Q Increasing the supply of urban land should be a priority area if India is to achieve faster urbanization. Discuss. Also, suggest some measures in this regard.
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• Mention the slow pace of urbanisation in India and reasons behind it.
• Establish the priority that needs to be assigned to urban land supply to increase the pace of
• Suggest measures which can be taken to improve urban land supply.
• Conclude accordingly.
Rapid urbanisation is a key feature of economies that have sustained higher growth rates for two to three decades. Despite having the second largest urban community in the world, the urbanization ratio (32%) in India is still low. The overall provision of basic urban services is poor.
There are numerous challenges related to urbanisation in India such as access to mass transit systems and road networks, division of power and financial autonomy between ULBs and other levels of government, creating a favourable environment for businesses. However, challenges related to urban land assume priority since they disproportionately affect the rate of rural to urban migration and also, on account of our developmental and infrastructural requirements.
The challenges related to urban land are as follows:
• Planning for land use and zoning
o Land management policies are limiting the availability, extent and intensity at which
land can be used and reused by industry, commerce, and housing, severely constraining the
carrying capacity of cities.
• Absence of serviced land and affordable housing in urban areas
o Lack of a cheap neighbourhood that is either close to the workplace or accessible to it via inexpensive and rapid transportation systems.
o Housing policy of the central government is focussed exclusively on subsidies on houses for people already present in the towns rather than for immigrants. There is an absence of rental housing policies.
• Functioning of the property market and property governance
o Rental laws in India are heavily tilted against the landlord so that many owners prefer to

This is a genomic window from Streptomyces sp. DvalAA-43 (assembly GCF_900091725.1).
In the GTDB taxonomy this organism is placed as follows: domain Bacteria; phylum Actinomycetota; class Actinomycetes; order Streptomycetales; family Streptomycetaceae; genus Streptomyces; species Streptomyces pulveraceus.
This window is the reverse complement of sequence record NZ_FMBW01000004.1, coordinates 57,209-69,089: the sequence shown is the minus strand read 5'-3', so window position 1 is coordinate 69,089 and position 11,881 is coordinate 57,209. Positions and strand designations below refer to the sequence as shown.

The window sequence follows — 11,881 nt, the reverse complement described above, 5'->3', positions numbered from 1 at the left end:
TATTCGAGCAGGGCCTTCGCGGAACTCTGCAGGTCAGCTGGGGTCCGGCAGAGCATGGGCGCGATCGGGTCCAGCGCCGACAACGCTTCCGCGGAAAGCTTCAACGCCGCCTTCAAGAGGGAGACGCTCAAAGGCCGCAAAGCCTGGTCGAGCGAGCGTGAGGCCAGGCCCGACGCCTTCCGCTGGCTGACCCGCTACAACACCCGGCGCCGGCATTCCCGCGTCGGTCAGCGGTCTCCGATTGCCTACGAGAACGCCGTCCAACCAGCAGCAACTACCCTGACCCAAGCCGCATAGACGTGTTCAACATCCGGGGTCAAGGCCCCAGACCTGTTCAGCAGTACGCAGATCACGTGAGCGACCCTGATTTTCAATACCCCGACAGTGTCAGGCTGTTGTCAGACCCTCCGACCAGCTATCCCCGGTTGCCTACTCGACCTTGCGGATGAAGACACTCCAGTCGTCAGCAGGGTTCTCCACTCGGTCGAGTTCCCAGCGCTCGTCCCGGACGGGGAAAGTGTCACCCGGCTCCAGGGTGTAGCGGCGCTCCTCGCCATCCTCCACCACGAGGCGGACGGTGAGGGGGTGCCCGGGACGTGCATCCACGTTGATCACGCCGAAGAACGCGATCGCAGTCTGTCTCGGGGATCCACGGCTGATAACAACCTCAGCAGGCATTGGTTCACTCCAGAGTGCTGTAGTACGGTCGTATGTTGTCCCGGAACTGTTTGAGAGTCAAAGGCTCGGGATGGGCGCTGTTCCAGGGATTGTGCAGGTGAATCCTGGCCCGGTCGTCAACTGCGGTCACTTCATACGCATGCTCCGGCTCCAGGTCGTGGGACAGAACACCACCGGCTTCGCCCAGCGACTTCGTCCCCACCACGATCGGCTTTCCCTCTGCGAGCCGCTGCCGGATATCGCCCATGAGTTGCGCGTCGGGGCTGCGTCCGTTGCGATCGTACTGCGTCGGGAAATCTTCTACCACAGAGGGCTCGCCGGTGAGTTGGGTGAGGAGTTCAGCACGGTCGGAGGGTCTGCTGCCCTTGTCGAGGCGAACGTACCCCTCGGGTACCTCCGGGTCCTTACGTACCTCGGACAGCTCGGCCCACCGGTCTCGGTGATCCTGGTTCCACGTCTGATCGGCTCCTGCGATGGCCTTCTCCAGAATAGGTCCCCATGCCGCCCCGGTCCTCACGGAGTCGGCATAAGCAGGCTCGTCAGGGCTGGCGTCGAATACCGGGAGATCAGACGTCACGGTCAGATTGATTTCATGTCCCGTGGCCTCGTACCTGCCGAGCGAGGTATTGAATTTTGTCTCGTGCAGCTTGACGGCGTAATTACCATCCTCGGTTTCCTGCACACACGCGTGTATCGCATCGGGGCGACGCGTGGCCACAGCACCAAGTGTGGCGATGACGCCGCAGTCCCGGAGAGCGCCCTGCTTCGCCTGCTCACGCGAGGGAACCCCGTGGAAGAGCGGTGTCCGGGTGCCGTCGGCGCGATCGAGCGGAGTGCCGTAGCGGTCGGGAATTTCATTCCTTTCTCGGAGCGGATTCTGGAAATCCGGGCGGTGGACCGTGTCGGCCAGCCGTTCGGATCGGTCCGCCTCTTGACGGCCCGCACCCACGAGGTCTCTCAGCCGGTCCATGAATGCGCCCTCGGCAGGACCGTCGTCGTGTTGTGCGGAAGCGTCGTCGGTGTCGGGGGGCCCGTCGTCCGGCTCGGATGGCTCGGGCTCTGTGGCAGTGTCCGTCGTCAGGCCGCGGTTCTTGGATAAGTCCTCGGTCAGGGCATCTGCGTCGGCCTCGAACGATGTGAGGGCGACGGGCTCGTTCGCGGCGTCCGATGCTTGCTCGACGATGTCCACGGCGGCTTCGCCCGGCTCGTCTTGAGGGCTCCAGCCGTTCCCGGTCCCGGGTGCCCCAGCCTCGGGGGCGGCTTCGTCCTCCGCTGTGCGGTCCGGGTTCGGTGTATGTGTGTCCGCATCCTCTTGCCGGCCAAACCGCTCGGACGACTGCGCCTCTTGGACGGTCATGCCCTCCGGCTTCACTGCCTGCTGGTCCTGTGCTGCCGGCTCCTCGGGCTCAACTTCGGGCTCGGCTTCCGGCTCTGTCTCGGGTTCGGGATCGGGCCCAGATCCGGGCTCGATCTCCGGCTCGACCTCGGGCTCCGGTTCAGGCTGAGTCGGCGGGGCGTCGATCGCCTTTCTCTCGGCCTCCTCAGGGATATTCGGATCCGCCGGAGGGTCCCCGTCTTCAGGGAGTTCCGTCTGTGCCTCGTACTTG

keep their units empty rather than risk renting them to tenants.
○ Commercial rental housing is rare in Indian cities because urban land is overpriced.
Therefore, the average rental yield (which measures the return on investment in housing) becomes low and does not incentivise the investor.
The government must take steps to increase the supply of urban land and ensure its availability at affordable prices. Following steps can be taken:
• Selling of excess land with the Government: Several PSUs, Government educational institutions and ministries (such as railways, shipping and civil aviation) own vast volumes of unused and sub-optimally used urban lands. Excess government land can be hived off and sold on the market.
• Reforming laws: Land Acquisition Act needs reformation to permit acquisition of land easily and at market prices. Digitisation of land records and moving to a system of state-guaranteed land titles will make such acquisition easier
• Land Pooling: Peri-urban areas can be developed by pooling lands from villages and a portion of the value-enhanced developed area can be returned to the plot owner as incentive. Similar land pooling policy has been brought by the Delhi government.
• Relaxing Floor Space Index (FSI) criteria: Very low FSI (square footage of living space allowed to be built as a proportion of the total square footage of the plot) levels of Indian cities at around 1.3 or 1, need to be relaxed to allow buildings to go vertically up and reduce the demand for horizontal land.
• Anti-corruption drive: The culture of parking black money in real estate also raises land prices excessively. The anti-corruption drive will therefore help in urbanisation by lowering land prices.
Many of the government policies aimed towards urbanisation such as affordable Housing for All, Smart cities, infrastructure projects, etc. are stuck in the land acquisition issues. Therefore, increasing the urban land supply would be critical for achieving faster urbanisation in India.